Oh, Mr Porter!

UK 1937, 85 mins
Director: Marcel Varnel

This British comedy was a vehicle for the talents of Will Hay, Moore Marriott and Graham Moffatt, who had first performed together in Windbag The Sailor (1936) in which Hay played an inept sea captain.

Here, their characters are placed in a rural railway setting with Hay attempting to assert his authority as a new stationmaster, taking the name of Porter from a popular song (‘Oh, Mr Porter, whatever can I do?/I want to go Birmingham and/They’ve taken me on to Crewe’).

The scene of Porter’s arrival by coach parodies that of Dracula (1931): in both films, the locals warn a new arrival of fearful danger. In broader terms, this picture lightly reworks the idea of Arnold Ridley’s famous comedy-thriller The Ghost Train, (already filmed twice, in 1927 and 1931) in which a phantom train is used to carry firearms.

However, it is not the plot but the richly humorous characterisations and dialogue, together with the charming atmosphere and sharp pacing of the film, that make Oh, Mr Porter! such a success. The station exterior was a real one about to be demolished and it is skilfully dressed by art director Vetchinsky, whose interior sets are also completely convincing.

Director Marcel Varnel kindles a rich interplay between Porter and his two insubordinate assistants that makes each believable and distinctive as characters. Their misdemeanours are petty and sympathetic, and Porter’s refusal to give in to adverse circumstances becomes heroic.

Oh, Mr Porter! is full of moments to cherish – from Harbottle’s first line, ‘Next train’s gone!’, to Porter’s explanation of why wheeltappers tap wheels – but it also has many extended scenes of comic brilliance such as that in which the trio, having blocked the line in a shunting exercise, try to calculate how much time they have before the express is due.
Allen Eyles, BFI Screenonline,

The star of Oh, Mr Porter!, Will Hay, was born in 1888 in Aberdeen, before cinema was invented. He went to school in south London, then became apprenticed to an engineer in Manchester, but soon gave that up in favour of working as a comedian in Edwardian music halls. In those early years his most successful comic turn was as an incompetent schoolmaster trying to disguise his ignorance. During the twenties and early thirties Hay successfully adapted his music hall style to the requirements of radio, then in 1934 turned to filmmaking.

In the next ten years he starred in 18 films, the best of which were those directed by Marcel Varnel. Varnel also directed films featuring the Crazy Gang, another popular act in the thirties and forties, but Hay’s style of comedy was totally different. Whereas the Crazy Gang just played themselves on screen regardless of the storyline, Hays played a particular character in a particular situation. He thought of himself not as a ‘clown’, but as a ‘reaction comedian’. In a Hay film it’s other people who do and say outrageous things. To them Hay reacts with a sniff, or a screwing up of the eyes, or the words ‘Uh… yes’, or an attempt at logical argument.

Such a comedy style requires sidekicks, and Will Hay had two of the best. In most of his films, the people to whose idiocy he reacts are played by Moore Marriott and Graham Moffatt. Marriott plays a fairly old man, extremely cunning and devious; Moffatt is a fat boy, cheeky and uncooperative. In Oh, Mr Porter!, all three are seen in top form, doing what they did best.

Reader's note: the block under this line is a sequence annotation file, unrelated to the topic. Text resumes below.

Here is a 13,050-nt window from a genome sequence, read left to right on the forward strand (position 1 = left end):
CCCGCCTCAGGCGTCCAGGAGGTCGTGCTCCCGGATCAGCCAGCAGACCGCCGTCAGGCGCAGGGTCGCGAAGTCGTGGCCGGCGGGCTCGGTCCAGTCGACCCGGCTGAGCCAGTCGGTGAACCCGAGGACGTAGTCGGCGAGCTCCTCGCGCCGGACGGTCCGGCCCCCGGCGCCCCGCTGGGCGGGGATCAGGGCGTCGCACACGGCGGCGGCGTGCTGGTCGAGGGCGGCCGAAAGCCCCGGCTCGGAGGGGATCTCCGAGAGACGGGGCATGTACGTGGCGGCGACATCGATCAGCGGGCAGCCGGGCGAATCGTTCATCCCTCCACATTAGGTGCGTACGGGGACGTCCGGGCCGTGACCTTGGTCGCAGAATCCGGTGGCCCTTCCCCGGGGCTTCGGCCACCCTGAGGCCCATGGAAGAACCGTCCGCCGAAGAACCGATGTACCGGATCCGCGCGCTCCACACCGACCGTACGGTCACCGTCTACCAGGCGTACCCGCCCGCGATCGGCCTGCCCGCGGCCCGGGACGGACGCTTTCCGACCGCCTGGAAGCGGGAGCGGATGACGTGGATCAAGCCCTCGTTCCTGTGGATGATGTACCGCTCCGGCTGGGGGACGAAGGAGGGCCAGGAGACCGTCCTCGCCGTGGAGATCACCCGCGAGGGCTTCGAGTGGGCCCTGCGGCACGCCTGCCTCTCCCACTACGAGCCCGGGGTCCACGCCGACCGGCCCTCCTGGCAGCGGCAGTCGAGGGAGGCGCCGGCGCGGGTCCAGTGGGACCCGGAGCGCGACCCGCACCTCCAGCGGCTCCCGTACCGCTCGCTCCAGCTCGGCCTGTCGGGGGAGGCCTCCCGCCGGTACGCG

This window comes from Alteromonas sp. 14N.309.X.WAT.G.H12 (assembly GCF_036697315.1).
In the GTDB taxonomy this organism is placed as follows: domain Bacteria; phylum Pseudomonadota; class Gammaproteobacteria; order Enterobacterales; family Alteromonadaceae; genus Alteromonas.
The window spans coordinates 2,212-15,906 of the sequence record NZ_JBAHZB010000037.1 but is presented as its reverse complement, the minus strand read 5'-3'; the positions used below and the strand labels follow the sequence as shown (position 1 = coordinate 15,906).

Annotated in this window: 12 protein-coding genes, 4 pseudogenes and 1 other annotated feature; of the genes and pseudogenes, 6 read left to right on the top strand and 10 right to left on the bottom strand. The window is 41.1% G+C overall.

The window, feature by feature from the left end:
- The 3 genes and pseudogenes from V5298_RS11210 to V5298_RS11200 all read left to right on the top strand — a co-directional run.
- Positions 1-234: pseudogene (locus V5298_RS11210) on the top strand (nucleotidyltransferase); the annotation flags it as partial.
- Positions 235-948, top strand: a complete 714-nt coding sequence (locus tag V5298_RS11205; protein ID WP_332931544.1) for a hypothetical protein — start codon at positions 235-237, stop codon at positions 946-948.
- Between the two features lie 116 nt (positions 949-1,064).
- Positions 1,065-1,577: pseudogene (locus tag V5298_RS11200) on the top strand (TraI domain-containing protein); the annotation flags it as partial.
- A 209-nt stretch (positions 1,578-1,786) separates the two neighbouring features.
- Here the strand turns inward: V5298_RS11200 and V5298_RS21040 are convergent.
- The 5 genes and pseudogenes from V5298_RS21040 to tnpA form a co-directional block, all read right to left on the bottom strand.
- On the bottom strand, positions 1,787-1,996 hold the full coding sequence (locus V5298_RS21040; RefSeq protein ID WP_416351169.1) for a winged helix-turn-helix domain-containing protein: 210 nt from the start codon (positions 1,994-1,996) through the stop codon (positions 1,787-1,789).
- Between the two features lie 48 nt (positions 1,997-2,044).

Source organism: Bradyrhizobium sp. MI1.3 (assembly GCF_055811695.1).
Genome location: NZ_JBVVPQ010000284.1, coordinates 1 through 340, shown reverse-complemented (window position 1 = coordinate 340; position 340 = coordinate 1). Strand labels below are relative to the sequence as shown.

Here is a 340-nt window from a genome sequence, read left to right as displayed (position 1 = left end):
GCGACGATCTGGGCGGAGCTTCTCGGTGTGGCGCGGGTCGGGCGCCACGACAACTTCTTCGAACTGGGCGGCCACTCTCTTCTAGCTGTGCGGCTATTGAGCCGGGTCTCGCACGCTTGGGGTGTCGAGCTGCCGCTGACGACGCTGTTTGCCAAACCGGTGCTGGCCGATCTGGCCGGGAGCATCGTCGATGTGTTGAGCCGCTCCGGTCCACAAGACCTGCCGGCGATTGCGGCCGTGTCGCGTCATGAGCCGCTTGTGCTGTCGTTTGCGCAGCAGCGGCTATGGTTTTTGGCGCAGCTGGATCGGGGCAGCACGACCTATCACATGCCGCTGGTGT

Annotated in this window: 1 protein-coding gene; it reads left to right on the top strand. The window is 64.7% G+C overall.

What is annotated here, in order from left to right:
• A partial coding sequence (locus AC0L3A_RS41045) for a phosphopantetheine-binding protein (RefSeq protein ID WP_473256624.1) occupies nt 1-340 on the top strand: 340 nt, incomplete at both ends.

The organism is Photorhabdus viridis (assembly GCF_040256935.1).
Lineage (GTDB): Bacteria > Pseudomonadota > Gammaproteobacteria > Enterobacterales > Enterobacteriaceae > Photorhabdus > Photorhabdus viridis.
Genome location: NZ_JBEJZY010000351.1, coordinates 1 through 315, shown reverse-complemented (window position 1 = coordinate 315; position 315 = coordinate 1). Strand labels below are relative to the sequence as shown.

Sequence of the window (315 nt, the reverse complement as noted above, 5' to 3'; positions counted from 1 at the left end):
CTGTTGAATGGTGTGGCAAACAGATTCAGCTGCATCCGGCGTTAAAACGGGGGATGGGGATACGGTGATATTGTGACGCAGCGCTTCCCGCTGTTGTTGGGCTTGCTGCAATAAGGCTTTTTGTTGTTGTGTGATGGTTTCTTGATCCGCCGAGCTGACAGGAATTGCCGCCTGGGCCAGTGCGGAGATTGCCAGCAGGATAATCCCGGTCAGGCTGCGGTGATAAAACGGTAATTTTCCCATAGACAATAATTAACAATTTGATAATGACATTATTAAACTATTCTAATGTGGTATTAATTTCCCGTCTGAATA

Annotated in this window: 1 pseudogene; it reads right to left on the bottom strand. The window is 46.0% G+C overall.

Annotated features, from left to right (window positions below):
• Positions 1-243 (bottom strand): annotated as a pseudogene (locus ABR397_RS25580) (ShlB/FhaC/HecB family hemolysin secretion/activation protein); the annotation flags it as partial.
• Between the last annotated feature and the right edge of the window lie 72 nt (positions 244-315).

Though the story takes place in ‘Buggleskelly’, the film was not actually shot in Northern Ireland. Instead, the production based itself at a disused railway station near Basingstoke. All through the making of the film, the track was actually being demolished, just out of camera range.

If the film has a hero, it is not Will Hay – it is Gladstone, a genuine Victorian locomotive. To make it look even older and more Victorian, Gladstone was fitted with a taller chimney and a spiked top.

For Hay, Moffatt and Marriott, because of Gladstone, this could have been their last film. There is a scene in which they jump clear from danger just in time. A man with a flag on a nearby hillock was supposed to give them a warning of Gladstone’s approach, but for one of the takes he was not in position. Hay, Moffatt and Marriott waited for the flag signal until their eyes and ears told them they could wait no longer. At the last possible second, they dived out of the way. The feeling of real danger in this take was judged by Varnel to sharpen the comedy, so he used it in the final film, where it can be seen today.
Terry Staples

Directed by: Marcel Varnel
A Gainsborough picture
Presented by: Gaumont-British Picture Corporation Ltd.
Controlled throughout the world excluding U.S.A. by: General Film Distributors
Producer: Edward Black
2nd Assistant Director: Roy Ward Baker *
Screen Play: J.O.C. Orton, Val Guest
Screenplay: Marriot Edgar
Original Story by: Frank Launder
Photography: Arthur Crabtree
Editing: R.E. Dearing
Cutting: Alfred Moore
Settings: Vetchinsky
Music: Jack Beaver *
Musical Director: Louis Levy
Recording: W. Salter
Studio: Gainsborough Studios *

Will Hay (William Porter)
Moore Marriott (Jeremiah Harbottle)
Graham Moffatt (Albert Brown)
Sebastian Smith (Charles Trimbletow)
Agnes Laughlan (Mrs Trimbletow)
Percy Walsh (superintendent)
Dennis Wyndham (Grogan)
Dave O’Toole (postman)
Betty Jardine (girl) *
Frederick Piper *

UK 1937
85 mins

A BFI National Archive Print

* Uncredited

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Programme notes and credits compiled by Sight and Sound and the BFI Documentation Unit
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